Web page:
Educate why no-shows are costly
Many, if not all of your Yoga students will not have organised a class or event before. This will make it more likely that they are not aware of the issues a no-show can cause. Creating awareness of no-shows is something that can help to improve class attendance. So how can you raise awareness? Firstly, at the start of each class, let your students know that it is great to see them and that you are delighted they made it. Let them know that in a previous class, someone did not show up and it left others disappointed as well as cost you money. That’s it, no need for a lecture, just raise awareness. Secondly, after each session provides feedback on how the class went and the progress that they made. This indicates to your students that the last 60 minutes was well spent and reinforces the idea that turning up was beneficial!
Create a culture
This is not a quick fix. Rather, it is something you can work on over time. If you create a culture whereby your class feels more like a community than a ‘to-do’ item on your students ‘get healthy’ list, you should see a drop off in your no shows. So how can you create this culture? There are lots of ways. One is, in the event of a no-show, often letting the person know they were missed will help. Often a text, email or phone call will have the desired effect. But keep it light, you don’t want to scare them! A text like, “Hi John, sorry to not see you in today’s class. Hopefully, you can make it next week. Remember why you started Yoga in the first place!”. This will help foster a group spirit. It will also create more accountability. If the student knows they will be missed, they will likely think twice before bunking off.
Airline Method – Overbook
Back in 2017, airlines were in the news for the wrong reasons. Selling one seat to more than one person had become normal in the airline industry. From studying the figures and statistics of their previous flights, airlines had come to expect a certain number of no-shows. It all went badly wrong when one airline was overzealously dealing with a double-booked seat. However, it could be a good way for you to tackle no shows for your Yoga class. If you look at the numbers for your past classes, you will likely see a pattern. Perhaps it is normal for 3-5 people not to turn up for every one of your classes. If this is the case, you could think about increasing the booking limit of your class. Safe in the knowledge that on average, 3-5 people will not show up, you will ensure your class is full. Of course, you will need to be prepared for the entire group to turn up. Whatever your policy is on this, you should make it known to all of your students.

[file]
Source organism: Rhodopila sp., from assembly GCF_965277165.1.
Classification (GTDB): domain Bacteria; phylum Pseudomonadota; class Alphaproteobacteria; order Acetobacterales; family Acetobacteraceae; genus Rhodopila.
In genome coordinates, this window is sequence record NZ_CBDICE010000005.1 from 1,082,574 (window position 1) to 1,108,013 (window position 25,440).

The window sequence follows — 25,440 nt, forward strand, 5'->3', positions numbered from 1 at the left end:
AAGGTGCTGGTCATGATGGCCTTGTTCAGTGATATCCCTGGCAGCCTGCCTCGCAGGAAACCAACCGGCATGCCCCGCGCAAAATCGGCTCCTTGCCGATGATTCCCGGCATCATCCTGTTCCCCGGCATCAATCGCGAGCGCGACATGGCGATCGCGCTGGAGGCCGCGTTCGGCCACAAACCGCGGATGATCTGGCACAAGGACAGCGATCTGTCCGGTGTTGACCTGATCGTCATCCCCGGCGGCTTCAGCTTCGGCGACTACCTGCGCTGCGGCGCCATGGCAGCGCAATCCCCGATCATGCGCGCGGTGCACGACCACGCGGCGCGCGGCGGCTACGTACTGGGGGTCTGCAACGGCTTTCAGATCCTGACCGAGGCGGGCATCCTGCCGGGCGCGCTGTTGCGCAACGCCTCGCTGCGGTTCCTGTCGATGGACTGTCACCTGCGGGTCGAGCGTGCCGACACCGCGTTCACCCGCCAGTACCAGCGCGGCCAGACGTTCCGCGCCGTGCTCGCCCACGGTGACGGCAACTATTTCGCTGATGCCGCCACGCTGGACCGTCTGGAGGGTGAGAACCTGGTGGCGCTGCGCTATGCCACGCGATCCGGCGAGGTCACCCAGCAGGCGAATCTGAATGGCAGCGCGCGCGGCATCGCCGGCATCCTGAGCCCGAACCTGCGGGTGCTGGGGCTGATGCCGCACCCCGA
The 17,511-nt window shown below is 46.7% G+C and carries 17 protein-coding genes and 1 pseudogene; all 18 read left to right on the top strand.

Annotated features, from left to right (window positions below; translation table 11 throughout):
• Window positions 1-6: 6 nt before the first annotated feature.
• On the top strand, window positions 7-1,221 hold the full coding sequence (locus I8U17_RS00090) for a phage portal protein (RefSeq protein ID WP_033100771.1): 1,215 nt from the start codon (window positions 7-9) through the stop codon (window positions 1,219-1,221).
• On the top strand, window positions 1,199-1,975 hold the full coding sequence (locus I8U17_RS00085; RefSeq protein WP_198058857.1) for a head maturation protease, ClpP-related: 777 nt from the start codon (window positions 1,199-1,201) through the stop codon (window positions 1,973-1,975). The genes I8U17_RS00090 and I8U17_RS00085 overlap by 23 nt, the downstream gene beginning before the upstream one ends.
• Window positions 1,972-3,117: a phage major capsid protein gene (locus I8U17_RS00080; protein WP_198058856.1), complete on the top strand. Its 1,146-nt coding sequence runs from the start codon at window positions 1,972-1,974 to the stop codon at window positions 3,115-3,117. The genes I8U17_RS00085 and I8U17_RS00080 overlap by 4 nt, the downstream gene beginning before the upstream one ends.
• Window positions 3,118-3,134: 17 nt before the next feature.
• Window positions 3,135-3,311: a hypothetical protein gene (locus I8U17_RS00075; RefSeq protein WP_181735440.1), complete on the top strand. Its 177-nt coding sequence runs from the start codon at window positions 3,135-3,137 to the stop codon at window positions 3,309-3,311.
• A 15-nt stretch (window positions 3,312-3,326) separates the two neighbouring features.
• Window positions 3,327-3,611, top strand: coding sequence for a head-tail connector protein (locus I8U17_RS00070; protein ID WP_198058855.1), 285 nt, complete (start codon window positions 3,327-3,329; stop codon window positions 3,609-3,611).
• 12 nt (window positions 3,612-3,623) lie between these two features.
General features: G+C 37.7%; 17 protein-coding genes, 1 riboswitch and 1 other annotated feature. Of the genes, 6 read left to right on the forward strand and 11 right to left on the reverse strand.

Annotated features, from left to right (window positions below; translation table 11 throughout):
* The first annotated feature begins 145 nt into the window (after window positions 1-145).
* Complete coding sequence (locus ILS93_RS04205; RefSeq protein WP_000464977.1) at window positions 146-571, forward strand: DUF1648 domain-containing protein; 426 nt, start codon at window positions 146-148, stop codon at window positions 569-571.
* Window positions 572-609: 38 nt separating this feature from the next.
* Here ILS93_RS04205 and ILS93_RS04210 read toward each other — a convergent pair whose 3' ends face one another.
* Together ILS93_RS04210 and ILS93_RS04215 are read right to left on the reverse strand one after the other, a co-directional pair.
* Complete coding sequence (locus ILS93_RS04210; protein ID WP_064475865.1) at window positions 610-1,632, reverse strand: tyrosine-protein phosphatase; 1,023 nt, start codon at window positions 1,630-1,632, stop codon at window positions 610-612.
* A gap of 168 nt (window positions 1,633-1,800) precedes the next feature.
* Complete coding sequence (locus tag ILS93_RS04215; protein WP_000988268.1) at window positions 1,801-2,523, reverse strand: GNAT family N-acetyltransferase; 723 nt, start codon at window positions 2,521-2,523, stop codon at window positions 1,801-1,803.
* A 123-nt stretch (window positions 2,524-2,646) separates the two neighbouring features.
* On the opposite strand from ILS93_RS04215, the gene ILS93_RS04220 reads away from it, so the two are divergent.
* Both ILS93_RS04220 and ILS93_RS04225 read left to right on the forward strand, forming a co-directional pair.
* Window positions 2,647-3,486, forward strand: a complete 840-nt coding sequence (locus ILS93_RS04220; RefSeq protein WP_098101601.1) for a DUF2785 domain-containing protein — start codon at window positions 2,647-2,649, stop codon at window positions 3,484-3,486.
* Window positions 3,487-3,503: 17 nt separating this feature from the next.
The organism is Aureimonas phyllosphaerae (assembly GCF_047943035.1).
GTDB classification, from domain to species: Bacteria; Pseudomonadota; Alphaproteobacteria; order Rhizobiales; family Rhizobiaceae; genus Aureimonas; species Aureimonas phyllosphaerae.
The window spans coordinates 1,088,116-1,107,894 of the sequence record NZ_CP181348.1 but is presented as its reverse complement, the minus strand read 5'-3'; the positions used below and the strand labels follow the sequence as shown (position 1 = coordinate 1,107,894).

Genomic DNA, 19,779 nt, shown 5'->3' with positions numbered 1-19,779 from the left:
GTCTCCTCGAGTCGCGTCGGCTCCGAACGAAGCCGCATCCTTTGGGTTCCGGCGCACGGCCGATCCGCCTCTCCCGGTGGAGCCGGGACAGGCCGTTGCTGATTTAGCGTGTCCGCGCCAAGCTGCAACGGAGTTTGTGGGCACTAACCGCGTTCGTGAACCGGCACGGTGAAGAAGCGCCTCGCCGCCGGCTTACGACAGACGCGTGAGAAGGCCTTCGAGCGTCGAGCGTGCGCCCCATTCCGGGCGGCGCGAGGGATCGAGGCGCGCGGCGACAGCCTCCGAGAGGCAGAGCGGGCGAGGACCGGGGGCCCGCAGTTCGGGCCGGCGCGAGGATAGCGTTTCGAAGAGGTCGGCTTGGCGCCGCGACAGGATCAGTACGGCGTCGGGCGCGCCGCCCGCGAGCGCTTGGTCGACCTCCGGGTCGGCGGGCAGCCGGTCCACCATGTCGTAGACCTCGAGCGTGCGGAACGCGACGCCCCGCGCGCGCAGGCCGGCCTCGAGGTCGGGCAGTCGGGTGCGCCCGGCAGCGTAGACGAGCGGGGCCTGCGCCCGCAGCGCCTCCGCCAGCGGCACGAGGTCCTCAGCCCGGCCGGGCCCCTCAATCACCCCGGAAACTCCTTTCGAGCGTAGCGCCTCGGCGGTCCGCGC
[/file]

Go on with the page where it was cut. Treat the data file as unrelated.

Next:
No shows have such a negative impact on your Yoga business. You don’t have to put up with them. By far the most effective strategy to tackle them is to combine the above ideas. Using a system like BookingHawk.com makes this easy. It can send reminders, collect email addresses and phone numbers and most importantly, collect payments. You can also make clients aware of your no-show policy by adding your own terms and conditions. It will also make it easy for you to maintain and implement an automatic waiting list.
PS – Our Yoga studio software system costs just €11.14 per month. Try it for free without giving us any payment details and make your no-shows a thing of the past!
Hi, my name is Niall Smith and I am the Founder and CEO of BookingHawk.com. I am an experienced software engineer and have worked with companies like AOL, Guidewire, Deloitte and SAP. I am a graduate of The New Frontiers entrepreneur development programme. I live in Dublin, Ireland with my wife. I love to meet other founders and learn from as many people as possible.